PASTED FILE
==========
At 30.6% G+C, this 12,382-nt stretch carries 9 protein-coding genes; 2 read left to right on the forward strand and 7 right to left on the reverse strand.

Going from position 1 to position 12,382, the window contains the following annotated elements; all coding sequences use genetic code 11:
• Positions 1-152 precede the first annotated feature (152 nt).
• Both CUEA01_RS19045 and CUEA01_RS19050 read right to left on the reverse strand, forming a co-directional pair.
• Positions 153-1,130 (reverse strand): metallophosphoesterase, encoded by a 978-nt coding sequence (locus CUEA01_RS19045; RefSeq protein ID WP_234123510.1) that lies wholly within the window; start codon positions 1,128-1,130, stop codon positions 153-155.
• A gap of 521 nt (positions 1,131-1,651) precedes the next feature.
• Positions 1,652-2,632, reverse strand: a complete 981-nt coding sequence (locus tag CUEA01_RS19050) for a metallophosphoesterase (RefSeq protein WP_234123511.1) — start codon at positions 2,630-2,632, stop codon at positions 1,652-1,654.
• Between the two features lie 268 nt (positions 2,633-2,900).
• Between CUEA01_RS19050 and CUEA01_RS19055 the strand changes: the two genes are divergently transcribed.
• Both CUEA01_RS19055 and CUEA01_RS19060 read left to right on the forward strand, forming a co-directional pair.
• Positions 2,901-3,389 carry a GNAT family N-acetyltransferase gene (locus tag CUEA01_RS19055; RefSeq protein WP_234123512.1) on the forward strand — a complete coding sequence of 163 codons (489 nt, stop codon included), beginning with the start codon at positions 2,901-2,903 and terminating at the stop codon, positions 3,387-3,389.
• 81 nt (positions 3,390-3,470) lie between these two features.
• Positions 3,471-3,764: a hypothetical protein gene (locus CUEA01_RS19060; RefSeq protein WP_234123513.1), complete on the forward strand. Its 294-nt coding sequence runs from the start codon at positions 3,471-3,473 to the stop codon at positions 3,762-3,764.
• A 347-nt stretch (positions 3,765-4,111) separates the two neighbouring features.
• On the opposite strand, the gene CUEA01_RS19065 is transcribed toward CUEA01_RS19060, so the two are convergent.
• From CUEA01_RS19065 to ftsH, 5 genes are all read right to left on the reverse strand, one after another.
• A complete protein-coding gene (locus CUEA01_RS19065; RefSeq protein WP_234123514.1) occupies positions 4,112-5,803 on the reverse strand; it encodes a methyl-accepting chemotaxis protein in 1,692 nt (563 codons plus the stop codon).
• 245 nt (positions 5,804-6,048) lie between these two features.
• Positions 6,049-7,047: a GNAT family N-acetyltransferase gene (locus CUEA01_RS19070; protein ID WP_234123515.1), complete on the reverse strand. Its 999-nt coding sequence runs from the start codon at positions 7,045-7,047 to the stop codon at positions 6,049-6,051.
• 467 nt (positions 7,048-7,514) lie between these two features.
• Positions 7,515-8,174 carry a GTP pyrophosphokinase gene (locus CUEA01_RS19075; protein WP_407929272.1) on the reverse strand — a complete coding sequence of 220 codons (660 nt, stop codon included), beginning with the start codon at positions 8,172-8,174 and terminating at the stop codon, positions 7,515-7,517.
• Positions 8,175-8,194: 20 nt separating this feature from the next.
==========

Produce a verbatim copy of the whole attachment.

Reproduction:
At 30.6% G+C, this 12,382-nt stretch carries 9 protein-coding genes; 2 read left to right on the forward strand and 7 right to left on the reverse strand.

Going from position 1 to position 12,382, the window contains the following annotated elements; all coding sequences use genetic code 11:
• Positions 1-152 precede the first annotated feature (152 nt).
• Both CUEA01_RS19045 and CUEA01_RS19050 read right to left on the reverse strand, forming a co-directional pair.
• Positions 153-1,130 (reverse strand): metallophosphoesterase, encoded by a 978-nt coding sequence (locus CUEA01_RS19045; RefSeq protein ID WP_234123510.1) that lies wholly within the window; start codon positions 1,128-1,130, stop codon positions 153-155.
• A gap of 521 nt (positions 1,131-1,651) precedes the next feature.
• Positions 1,652-2,632, reverse strand: a complete 981-nt coding sequence (locus tag CUEA01_RS19050) for a metallophosphoesterase (RefSeq protein WP_234123511.1) — start codon at positions 2,630-2,632, stop codon at positions 1,652-1,654.
• Between the two features lie 268 nt (positions 2,633-2,900).
• Between CUEA01_RS19050 and CUEA01_RS19055 the strand changes: the two genes are divergently transcribed.
• Both CUEA01_RS19055 and CUEA01_RS19060 read left to right on the forward strand, forming a co-directional pair.
• Positions 2,901-3,389 carry a GNAT family N-acetyltransferase gene (locus tag CUEA01_RS19055; RefSeq protein WP_234123512.1) on the forward strand — a complete coding sequence of 163 codons (489 nt, stop codon included), beginning with the start codon at positions 2,901-2,903 and terminating at the stop codon, positions 3,387-3,389.
• 81 nt (positions 3,390-3,470) lie between these two features.
• Positions 3,471-3,764: a hypothetical protein gene (locus CUEA01_RS19060; RefSeq protein WP_234123513.1), complete on the forward strand. Its 294-nt coding sequence runs from the start codon at positions 3,471-3,473 to the stop codon at positions 3,762-3,764.
• A 347-nt stretch (positions 3,765-4,111) separates the two neighbouring features.
• On the opposite strand, the gene CUEA01_RS19065 is transcribed toward CUEA01_RS19060, so the two are convergent.
• From CUEA01_RS19065 to ftsH, 5 genes are all read right to left on the reverse strand, one after another.
• A complete protein-coding gene (locus CUEA01_RS19065; RefSeq protein WP_234123514.1) occupies positions 4,112-5,803 on the reverse strand; it encodes a methyl-accepting chemotaxis protein in 1,692 nt (563 codons plus the stop codon).
• 245 nt (positions 5,804-6,048) lie between these two features.
• Positions 6,049-7,047: a GNAT family N-acetyltransferase gene (locus CUEA01_RS19070; protein ID WP_234123515.1), complete on the reverse strand. Its 999-nt coding sequence runs from the start codon at positions 7,045-7,047 to the stop codon at positions 6,049-6,051.
• 467 nt (positions 7,048-7,514) lie between these two features.
• Positions 7,515-8,174 carry a GTP pyrophosphokinase gene (locus CUEA01_RS19075; protein WP_407929272.1) on the reverse strand — a complete coding sequence of 220 codons (660 nt, stop codon included), beginning with the start codon at positions 8,172-8,174 and terminating at the stop codon, positions 7,515-7,517.
• Positions 8,175-8,194: 20 nt separating this feature from the next.